Summer Fruit Pavlova


I made a hollandaise sauce yesterday, so of course that means I must make a pavlova now.  Otherwise those egg whites will go to waste, which just won’t do.  A lot of people cheat when they want a pavlova and they buy the meringue and then decorate it. Making your own is actually pretty quick and easy, and so SO much nicer.  This recipe will give a pav with a hard crunchy shell but a soft spongey inside.


  • 4 egg whites (preferably from large eggs)
  • 1 c caster sugar

Beat egg whites (using completely dry bowl) until stiff peaks form.  Gradually beat in caster sugar and beat until sugar is completely dissolved and the mixture becomes very smooth and shiny. Pour out onto baking sheet with baking paper.  Shape the edges of the meringue with a spatula or blunt knife. The pavlova will settle a bit, but should retain the shape you mould into it. Cook on low heat (140-150 C) until slightly golden and crisp. Leave to cool in the oven with the door ajar for 15 minutes, then cool completely out of the oven. Once completely cooled, decorate.


  • 1 c cream
  • 1 T honey
  • 1/2 t vanilla
  • 1 banana
  • 2 c mixed berries 

Whip cream with honey and vanilla until stiff peaks form. Spread across top of pavolva.  Arrange banana slices on top of the cream. Drop berries over the top.


About baking bohemian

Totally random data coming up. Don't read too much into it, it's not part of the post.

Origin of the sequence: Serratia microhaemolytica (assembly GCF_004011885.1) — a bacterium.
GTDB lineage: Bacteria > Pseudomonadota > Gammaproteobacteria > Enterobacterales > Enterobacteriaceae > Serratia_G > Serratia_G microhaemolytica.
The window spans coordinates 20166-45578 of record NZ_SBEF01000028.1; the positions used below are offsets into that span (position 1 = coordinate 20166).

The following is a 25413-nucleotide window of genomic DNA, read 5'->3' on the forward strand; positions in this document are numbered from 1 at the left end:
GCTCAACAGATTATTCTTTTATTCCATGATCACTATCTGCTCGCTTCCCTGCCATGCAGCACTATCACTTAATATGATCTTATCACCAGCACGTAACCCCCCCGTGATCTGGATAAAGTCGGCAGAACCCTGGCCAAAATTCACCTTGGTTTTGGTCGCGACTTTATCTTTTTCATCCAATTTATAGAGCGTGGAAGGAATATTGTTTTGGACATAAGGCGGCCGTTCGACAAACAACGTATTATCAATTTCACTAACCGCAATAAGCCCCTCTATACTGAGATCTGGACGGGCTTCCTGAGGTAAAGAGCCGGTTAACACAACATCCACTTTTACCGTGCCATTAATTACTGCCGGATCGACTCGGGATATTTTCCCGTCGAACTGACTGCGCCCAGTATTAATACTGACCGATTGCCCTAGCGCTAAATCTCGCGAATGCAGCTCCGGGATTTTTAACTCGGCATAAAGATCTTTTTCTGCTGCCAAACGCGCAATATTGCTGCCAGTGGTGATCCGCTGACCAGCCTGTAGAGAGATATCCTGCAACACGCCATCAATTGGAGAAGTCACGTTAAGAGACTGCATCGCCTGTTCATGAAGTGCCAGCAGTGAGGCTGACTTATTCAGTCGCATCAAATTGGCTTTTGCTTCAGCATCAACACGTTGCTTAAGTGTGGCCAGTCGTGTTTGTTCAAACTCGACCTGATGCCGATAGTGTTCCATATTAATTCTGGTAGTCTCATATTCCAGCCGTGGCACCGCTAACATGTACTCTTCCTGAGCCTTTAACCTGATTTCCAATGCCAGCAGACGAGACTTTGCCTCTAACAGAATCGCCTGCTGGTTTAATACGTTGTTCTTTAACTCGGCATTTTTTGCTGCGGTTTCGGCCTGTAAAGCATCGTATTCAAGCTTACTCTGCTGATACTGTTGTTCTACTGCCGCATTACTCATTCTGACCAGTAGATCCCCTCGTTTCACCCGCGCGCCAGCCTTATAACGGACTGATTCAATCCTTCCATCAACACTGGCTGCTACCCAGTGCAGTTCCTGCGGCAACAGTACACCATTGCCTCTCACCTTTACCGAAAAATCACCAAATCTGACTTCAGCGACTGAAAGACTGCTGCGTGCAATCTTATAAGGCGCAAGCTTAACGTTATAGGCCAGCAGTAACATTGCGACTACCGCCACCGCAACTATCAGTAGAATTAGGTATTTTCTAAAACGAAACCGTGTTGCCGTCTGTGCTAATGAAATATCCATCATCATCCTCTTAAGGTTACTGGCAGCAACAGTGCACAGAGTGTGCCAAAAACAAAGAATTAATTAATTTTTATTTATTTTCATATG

My name is Jen and I am the baking bohemian. My blog identity comes from the cultural background of my mother’s family, (Bohemian), and my mother’s more left wing lifestyle (bohemian). The big ‘B’ Bohemian refers to the rich cultural heritage of our family that emigrated from Bohemia when it was still its own country (it now comprises two thirds of the Czech Republic). Food featured prominently in the family and broader social life of that part of my family. No social interaction was without sustenance, and any celebration, large or small, was an invitation to cook up a storm. My own family emigrated from the United States to Australia when I was a child. For the most part we lived with our mother, and my dad eventually moved back to the US. The little ‘b’ bohemian relates to the semi-alternative lifestyle we led with our mother. I hesitate to refer to her as a hippy, for that conjures up so many misconceptions, but certainly she was on that side of the fence. She was probably more eccentric than radical at the end of the day, but she could really cook. We always set extra plates at the dinner table because inevitably people would visit at dinner time. I started cooking when I was about eight. Cookies. Obviously I was motivated by desire! I loved cooking, I loved that the kitchen was always, in every way, the heart of the house, so I was always part of anything else that was happening while I was cooking. I loved people loving my food. With all the different things that I have done in my life and am interested in, food has remained my most consistent and enduring passion.

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